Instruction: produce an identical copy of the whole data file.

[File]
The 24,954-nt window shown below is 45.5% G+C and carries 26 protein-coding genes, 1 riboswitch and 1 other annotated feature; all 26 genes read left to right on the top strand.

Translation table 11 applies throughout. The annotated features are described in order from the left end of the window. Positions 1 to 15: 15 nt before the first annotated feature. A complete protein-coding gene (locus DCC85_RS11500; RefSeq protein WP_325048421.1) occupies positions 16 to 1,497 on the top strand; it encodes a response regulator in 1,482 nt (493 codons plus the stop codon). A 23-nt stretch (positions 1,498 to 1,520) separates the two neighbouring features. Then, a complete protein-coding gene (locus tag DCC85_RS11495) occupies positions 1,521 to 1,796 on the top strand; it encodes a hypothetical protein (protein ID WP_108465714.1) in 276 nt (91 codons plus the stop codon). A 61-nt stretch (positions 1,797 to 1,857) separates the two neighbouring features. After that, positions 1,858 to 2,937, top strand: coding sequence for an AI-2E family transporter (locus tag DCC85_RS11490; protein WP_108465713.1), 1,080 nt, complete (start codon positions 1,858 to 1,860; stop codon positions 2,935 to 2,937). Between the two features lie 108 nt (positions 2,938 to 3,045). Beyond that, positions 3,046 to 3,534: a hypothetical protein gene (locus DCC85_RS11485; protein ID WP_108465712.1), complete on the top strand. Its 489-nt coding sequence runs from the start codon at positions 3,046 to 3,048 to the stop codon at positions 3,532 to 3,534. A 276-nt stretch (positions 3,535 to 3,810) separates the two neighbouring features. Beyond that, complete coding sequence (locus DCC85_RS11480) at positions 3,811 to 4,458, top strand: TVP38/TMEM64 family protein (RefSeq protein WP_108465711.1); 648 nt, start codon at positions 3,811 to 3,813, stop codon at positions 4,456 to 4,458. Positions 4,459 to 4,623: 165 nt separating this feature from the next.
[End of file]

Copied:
The 24,954-nt window shown below is 45.5% G+C and carries 26 protein-coding genes, 1 riboswitch and 1 other annotated feature; all 26 genes read left to right on the top strand.

Translation table 11 applies throughout. The annotated features are described in order from the left end of the window. Positions 1 to 15: 15 nt before the first annotated feature. A complete protein-coding gene (locus DCC85_RS11500; RefSeq protein WP_325048421.1) occupies positions 16 to 1,497 on the top strand; it encodes a response regulator in 1,482 nt (493 codons plus the stop codon). A 23-nt stretch (positions 1,498 to 1,520) separates the two neighbouring features. Then, a complete protein-coding gene (locus tag DCC85_RS11495) occupies positions 1,521 to 1,796 on the top strand; it encodes a hypothetical protein (protein ID WP_108465714.1) in 276 nt (91 codons plus the stop codon). A 61-nt stretch (positions 1,797 to 1,857) separates the two neighbouring features. After that, positions 1,858 to 2,937, top strand: coding sequence for an AI-2E family transporter (locus tag DCC85_RS11490; protein WP_108465713.1), 1,080 nt, complete (start codon positions 1,858 to 1,860; stop codon positions 2,935 to 2,937). Between the two features lie 108 nt (positions 2,938 to 3,045). Beyond that, positions 3,046 to 3,534: a hypothetical protein gene (locus DCC85_RS11485; protein ID WP_108465712.1), complete on the top strand. Its 489-nt coding sequence runs from the start codon at positions 3,046 to 3,048 to the stop codon at positions 3,532 to 3,534. A 276-nt stretch (positions 3,535 to 3,810) separates the two neighbouring features. Beyond that, complete coding sequence (locus DCC85_RS11480) at positions 3,811 to 4,458, top strand: TVP38/TMEM64 family protein (RefSeq protein WP_108465711.1); 648 nt, start codon at positions 3,811 to 3,813, stop codon at positions 4,456 to 4,458. Positions 4,459 to 4,623: 165 nt separating this feature from the next.